Russia Monitor is a review of the most important events related to Russian internal and external security, as well as its foreign policies.
Date: 30 November 2021
Putin Fires Russian Prisons Chief After Torture Scandal
President Vladimir Putin has fired the head of Russia’s prison system, Alexander Kalashnikov, replacing him with Deputy Interior Minister Arkady Gostev (since 2012) as head of Russia’s Federal Prison Service (FSIN). The high-profile sacking of Kalashnikov followed the firing of prison officers involved in the case. The latest personnel reshuffle came in the aftermath of leaked videos showing rape and torture in Russian prisons.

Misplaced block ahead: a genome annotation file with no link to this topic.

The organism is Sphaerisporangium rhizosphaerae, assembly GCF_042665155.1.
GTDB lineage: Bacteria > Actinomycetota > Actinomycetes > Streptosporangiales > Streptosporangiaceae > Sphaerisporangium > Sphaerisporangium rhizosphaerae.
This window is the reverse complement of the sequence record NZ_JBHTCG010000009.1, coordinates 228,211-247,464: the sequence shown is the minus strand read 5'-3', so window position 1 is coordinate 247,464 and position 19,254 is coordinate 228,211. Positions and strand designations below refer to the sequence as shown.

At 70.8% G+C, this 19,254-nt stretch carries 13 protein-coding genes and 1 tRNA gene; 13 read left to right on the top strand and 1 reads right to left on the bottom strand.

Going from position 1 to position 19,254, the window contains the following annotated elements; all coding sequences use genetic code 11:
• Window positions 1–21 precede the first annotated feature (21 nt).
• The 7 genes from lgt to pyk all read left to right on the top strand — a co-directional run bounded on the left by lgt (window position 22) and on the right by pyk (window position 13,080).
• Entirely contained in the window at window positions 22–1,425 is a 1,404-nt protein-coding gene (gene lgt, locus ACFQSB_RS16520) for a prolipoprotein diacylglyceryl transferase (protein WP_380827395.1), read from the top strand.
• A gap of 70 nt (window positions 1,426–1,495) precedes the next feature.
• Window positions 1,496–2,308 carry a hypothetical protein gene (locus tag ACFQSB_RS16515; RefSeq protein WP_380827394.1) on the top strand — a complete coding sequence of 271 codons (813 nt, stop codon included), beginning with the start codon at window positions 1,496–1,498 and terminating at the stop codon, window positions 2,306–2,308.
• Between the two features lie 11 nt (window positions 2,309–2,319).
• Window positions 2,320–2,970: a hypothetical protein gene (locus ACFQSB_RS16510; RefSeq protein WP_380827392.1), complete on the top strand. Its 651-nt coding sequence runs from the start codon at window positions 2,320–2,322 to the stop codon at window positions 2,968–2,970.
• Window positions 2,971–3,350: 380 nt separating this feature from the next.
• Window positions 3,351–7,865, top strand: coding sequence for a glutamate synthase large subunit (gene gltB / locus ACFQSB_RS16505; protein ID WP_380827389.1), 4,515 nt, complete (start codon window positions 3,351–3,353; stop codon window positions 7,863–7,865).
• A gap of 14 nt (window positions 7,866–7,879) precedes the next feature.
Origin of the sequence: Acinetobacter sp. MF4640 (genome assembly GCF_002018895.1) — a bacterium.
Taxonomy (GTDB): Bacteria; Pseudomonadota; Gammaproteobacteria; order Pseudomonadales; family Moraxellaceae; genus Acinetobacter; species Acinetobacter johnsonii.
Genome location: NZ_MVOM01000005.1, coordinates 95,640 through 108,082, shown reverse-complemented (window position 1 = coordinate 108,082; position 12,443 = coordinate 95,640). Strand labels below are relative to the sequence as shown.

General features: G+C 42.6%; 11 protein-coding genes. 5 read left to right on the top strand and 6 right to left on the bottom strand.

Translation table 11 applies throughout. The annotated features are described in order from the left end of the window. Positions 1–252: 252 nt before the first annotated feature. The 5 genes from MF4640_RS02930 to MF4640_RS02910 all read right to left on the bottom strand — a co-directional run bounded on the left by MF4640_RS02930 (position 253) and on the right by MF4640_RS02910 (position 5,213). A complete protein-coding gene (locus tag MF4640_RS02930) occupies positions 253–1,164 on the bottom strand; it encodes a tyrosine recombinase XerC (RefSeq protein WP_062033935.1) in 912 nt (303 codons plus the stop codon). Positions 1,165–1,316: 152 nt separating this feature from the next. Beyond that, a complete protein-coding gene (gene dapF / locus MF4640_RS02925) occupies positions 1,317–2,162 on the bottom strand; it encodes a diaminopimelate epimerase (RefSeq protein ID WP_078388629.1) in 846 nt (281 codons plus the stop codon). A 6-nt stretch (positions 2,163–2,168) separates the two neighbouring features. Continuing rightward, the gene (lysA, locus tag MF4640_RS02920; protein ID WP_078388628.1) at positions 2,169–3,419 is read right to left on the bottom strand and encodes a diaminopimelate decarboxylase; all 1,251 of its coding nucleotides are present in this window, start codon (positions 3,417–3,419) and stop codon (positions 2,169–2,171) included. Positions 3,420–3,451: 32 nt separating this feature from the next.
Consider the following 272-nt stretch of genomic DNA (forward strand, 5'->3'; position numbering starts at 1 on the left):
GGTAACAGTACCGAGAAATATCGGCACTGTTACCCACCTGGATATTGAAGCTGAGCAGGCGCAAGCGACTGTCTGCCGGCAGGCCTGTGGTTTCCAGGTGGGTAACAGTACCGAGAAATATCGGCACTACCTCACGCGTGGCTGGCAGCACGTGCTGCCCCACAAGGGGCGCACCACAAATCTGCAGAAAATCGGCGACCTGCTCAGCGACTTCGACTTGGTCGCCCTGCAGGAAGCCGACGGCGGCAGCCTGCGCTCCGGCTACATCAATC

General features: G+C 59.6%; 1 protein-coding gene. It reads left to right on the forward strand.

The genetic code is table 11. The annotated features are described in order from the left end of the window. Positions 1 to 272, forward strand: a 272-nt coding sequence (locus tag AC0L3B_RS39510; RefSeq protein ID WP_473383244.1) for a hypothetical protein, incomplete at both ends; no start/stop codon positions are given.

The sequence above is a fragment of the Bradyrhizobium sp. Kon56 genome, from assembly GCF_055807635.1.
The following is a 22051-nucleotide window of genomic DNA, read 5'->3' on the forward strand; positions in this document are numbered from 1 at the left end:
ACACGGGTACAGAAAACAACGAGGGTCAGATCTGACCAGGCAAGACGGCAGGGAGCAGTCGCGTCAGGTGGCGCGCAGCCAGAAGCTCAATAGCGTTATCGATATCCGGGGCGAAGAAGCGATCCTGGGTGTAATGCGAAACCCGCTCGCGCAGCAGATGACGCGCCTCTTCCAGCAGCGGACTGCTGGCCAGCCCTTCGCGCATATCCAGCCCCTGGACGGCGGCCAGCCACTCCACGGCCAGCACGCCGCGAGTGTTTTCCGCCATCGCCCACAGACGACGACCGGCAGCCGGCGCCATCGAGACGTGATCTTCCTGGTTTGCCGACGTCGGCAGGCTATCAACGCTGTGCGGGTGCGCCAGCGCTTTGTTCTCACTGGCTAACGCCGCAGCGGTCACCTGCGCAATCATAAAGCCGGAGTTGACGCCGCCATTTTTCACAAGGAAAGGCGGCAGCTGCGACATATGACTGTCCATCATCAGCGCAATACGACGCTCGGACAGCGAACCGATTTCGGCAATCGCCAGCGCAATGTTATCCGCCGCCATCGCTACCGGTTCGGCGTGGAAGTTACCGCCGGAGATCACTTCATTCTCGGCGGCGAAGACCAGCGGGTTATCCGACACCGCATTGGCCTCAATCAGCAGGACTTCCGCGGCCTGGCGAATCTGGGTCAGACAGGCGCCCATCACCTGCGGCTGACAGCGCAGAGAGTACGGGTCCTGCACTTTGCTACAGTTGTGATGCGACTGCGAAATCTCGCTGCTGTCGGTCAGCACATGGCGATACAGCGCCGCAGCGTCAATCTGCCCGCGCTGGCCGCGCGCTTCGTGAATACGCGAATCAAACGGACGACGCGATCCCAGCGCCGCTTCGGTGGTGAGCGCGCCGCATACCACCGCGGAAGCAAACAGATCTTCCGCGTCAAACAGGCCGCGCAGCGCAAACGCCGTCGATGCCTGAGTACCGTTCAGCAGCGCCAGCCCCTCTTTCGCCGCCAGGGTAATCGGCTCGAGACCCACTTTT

The Russian leader appointed a new chief of the prison system on November 25. Kalashnikov was in charge of the Federal Penitentiary Service since October 2019. He used to work as a senior FSB officer in the Komi Republic and then in Krasnoyarsk Krai. Kalashnikov has also been subjected to Western sanctions over the jailing of Kremlin critic Alexei Navalny. The reason for Kalashnikov’s dismissal was not specified, but it came after dozens of videos of torture from inside prisons, notably in the city of Saratov, were published recently by Russian human rights group Gulagu.net. Its members announced they had received disturbing footage and pictures showing rape and torture inside a prison hospital, perpetrated on the order of FSB and FSIN officers. The videos were smuggled out of the prison by a former inmate, Belarusian IT engineer, who has fled Russia and asked for asylum in France. Several investigations were opened while the head of the Saratov branch of FSIN, Alexei Fedotov, was being removed from his position. Earlier this month, FSIN said it had dismissed 18 officials in the Saratov region. Russian prisons and penal colonies are a vital part of a regime created by Vladimir Putin and former KGB officers. Abuses and restrained information access in the prison system are purported to make Russians obedient to law enforcement agencies. Russia’s huge prison network has long been known as a place of torture and sexual violence inflicted on inmates, according to human rights groups. Nonetheless, complaints are rare to be examined while criminal proceedings are rarely initiated. The situation is so dramatic that Russian prisons have seen massive revolts involving hundreds of inmates, the first such since the collapse of the Soviet Union. The protests in Angarsk (April 2020), Khabarovsk Krai (September 2021), and Vladikavkaz (October 2021) prompted state authorities to send spetsnaz to suppress riots. Some inmates were killed or wounded.
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